walkDo you ever go through your files or notebooks (or wherever you keep your random bits of poetry/stories) and find something that you’ve completely forgotten writing? And then look at it and think, ‘what is this about? What was going on?’

I dug something up recently, and given the content, I was clearly quite stressed about a situation. But what was it? I don’t know – I don’t even know the context! And what did I do about it? Well, I don’t know that either. I assume it’s long since resolved but that’s pretty much all I know.

Anyway, I thought I would share it for #FridayFiction:


Crushing clarity,
A sudden certainty
And realisation
That words must be spoken
For ultimate good
Yet which, at first, could

And I must find
The gentlest way
To wield the axe.

So there you have it. I assume I wrote it as some kind of catharsis or process of figuring things out. In which case it was quite successful… I guess. I wish I could remember, as finding a ‘gentle way to wield an axe’ sounds like a useful life skill. Ah well.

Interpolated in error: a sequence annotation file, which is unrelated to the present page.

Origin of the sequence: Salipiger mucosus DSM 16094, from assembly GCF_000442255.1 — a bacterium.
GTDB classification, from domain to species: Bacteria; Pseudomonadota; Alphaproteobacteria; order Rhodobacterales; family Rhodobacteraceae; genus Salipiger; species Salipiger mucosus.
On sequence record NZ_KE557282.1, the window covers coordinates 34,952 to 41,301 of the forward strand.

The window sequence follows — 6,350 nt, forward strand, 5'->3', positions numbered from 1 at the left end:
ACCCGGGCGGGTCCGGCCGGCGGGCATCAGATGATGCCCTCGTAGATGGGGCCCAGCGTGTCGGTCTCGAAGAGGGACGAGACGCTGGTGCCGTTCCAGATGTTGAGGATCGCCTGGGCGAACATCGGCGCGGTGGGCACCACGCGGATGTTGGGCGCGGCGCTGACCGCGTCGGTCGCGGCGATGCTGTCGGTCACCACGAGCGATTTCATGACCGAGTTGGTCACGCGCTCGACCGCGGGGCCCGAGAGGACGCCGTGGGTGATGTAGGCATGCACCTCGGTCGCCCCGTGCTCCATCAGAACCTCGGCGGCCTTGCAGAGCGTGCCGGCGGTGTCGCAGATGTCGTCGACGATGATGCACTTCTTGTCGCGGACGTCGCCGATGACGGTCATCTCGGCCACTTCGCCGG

Tell me I’m not alone, tell me you write and forget too?

Nikki Young Writes

a letter


It was an icy January afternoon. The wind whipped Jane’s cheeks as she stood gazing out over the ocean, the letter clutched in her hand. The location was breathtaking. The winter sky brooded darkly over a landscape dotted with the frosty silhouettes of trees. It felt fitting: beautiful but desolate.

She glanced down at the letter. As the late afternoon light hit its surface it glowed with an almost ethereal light. It was just a single letter; her son’s initial, carved out of stone. A simple thing, yet so much emotion had gone into its creation.

It was the same every year – she poured all her lost love and dreams for him into a unique piece. It was always his initial but rendered each time in different materials. They were beautiful and her husband always marvelled at them on completion. Once, a few years ago, he had questioned her ritual of throwing them into the sea.

“They’re always so perfect.” He’d said, running his fingers over the mosaic letter she had toiled over that year, “And so different… maybe we could keep them? We could display them somewhere to remind us of him.”